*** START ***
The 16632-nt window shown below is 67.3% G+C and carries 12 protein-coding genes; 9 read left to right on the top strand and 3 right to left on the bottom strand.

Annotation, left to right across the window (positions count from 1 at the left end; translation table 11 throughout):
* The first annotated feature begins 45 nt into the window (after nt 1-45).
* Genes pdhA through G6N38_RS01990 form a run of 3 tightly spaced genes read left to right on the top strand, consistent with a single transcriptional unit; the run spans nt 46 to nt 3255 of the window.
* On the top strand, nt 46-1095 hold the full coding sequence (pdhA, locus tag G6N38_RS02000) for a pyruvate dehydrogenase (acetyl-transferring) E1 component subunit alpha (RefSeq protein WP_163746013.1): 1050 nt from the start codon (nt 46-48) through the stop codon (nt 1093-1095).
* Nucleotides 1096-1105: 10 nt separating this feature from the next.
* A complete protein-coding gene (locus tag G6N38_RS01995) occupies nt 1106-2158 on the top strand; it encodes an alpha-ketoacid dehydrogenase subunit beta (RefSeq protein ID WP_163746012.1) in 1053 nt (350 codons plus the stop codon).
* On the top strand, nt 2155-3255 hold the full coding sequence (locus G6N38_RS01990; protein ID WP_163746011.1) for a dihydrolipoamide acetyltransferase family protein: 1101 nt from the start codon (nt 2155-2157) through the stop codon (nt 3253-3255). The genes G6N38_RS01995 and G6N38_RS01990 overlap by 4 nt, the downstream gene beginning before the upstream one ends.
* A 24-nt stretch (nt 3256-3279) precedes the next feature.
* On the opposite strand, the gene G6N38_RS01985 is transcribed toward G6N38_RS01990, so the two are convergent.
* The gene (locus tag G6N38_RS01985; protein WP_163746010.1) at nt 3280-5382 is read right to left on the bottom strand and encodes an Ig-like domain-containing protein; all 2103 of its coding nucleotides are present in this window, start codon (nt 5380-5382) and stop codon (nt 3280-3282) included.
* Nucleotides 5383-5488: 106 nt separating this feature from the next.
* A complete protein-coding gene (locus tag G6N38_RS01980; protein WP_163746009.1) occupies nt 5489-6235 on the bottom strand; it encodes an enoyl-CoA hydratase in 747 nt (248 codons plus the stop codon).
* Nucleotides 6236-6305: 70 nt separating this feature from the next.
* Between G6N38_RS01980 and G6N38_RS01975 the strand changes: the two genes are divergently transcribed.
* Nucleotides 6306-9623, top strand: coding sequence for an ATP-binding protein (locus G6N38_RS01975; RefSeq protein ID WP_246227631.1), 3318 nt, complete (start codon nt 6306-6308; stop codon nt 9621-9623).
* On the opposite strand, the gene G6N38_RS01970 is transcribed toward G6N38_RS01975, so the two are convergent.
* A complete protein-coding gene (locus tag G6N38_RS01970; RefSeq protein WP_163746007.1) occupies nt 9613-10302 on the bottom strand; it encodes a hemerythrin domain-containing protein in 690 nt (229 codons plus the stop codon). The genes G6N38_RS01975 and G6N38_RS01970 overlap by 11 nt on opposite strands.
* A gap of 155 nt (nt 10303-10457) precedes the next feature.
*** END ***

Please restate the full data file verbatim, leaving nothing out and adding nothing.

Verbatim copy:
The 16632-nt window shown below is 67.3% G+C and carries 12 protein-coding genes; 9 read left to right on the top strand and 3 right to left on the bottom strand.

Annotation, left to right across the window (positions count from 1 at the left end; translation table 11 throughout):
* The first annotated feature begins 45 nt into the window (after nt 1-45).
* Genes pdhA through G6N38_RS01990 form a run of 3 tightly spaced genes read left to right on the top strand, consistent with a single transcriptional unit; the run spans nt 46 to nt 3255 of the window.
* On the top strand, nt 46-1095 hold the full coding sequence (pdhA, locus tag G6N38_RS02000) for a pyruvate dehydrogenase (acetyl-transferring) E1 component subunit alpha (RefSeq protein WP_163746013.1): 1050 nt from the start codon (nt 46-48) through the stop codon (nt 1093-1095).
* Nucleotides 1096-1105: 10 nt separating this feature from the next.
* A complete protein-coding gene (locus tag G6N38_RS01995) occupies nt 1106-2158 on the top strand; it encodes an alpha-ketoacid dehydrogenase subunit beta (RefSeq protein ID WP_163746012.1) in 1053 nt (350 codons plus the stop codon).
* On the top strand, nt 2155-3255 hold the full coding sequence (locus G6N38_RS01990; protein ID WP_163746011.1) for a dihydrolipoamide acetyltransferase family protein: 1101 nt from the start codon (nt 2155-2157) through the stop codon (nt 3253-3255). The genes G6N38_RS01995 and G6N38_RS01990 overlap by 4 nt, the downstream gene beginning before the upstream one ends.
* A 24-nt stretch (nt 3256-3279) precedes the next feature.
* On the opposite strand, the gene G6N38_RS01985 is transcribed toward G6N38_RS01990, so the two are convergent.
* The gene (locus tag G6N38_RS01985; protein WP_163746010.1) at nt 3280-5382 is read right to left on the bottom strand and encodes an Ig-like domain-containing protein; all 2103 of its coding nucleotides are present in this window, start codon (nt 5380-5382) and stop codon (nt 3280-3282) included.
* Nucleotides 5383-5488: 106 nt separating this feature from the next.
* A complete protein-coding gene (locus tag G6N38_RS01980; protein WP_163746009.1) occupies nt 5489-6235 on the bottom strand; it encodes an enoyl-CoA hydratase in 747 nt (248 codons plus the stop codon).
* Nucleotides 6236-6305: 70 nt separating this feature from the next.
* Between G6N38_RS01980 and G6N38_RS01975 the strand changes: the two genes are divergently transcribed.
* Nucleotides 6306-9623, top strand: coding sequence for an ATP-binding protein (locus G6N38_RS01975; RefSeq protein ID WP_246227631.1), 3318 nt, complete (start codon nt 6306-6308; stop codon nt 9621-9623).
* On the opposite strand, the gene G6N38_RS01970 is transcribed toward G6N38_RS01975, so the two are convergent.
* A complete protein-coding gene (locus tag G6N38_RS01970; RefSeq protein WP_163746007.1) occupies nt 9613-10302 on the bottom strand; it encodes a hemerythrin domain-containing protein in 690 nt (229 codons plus the stop codon). The genes G6N38_RS01975 and G6N38_RS01970 overlap by 11 nt on opposite strands.
* A gap of 155 nt (nt 10303-10457) precedes the next feature.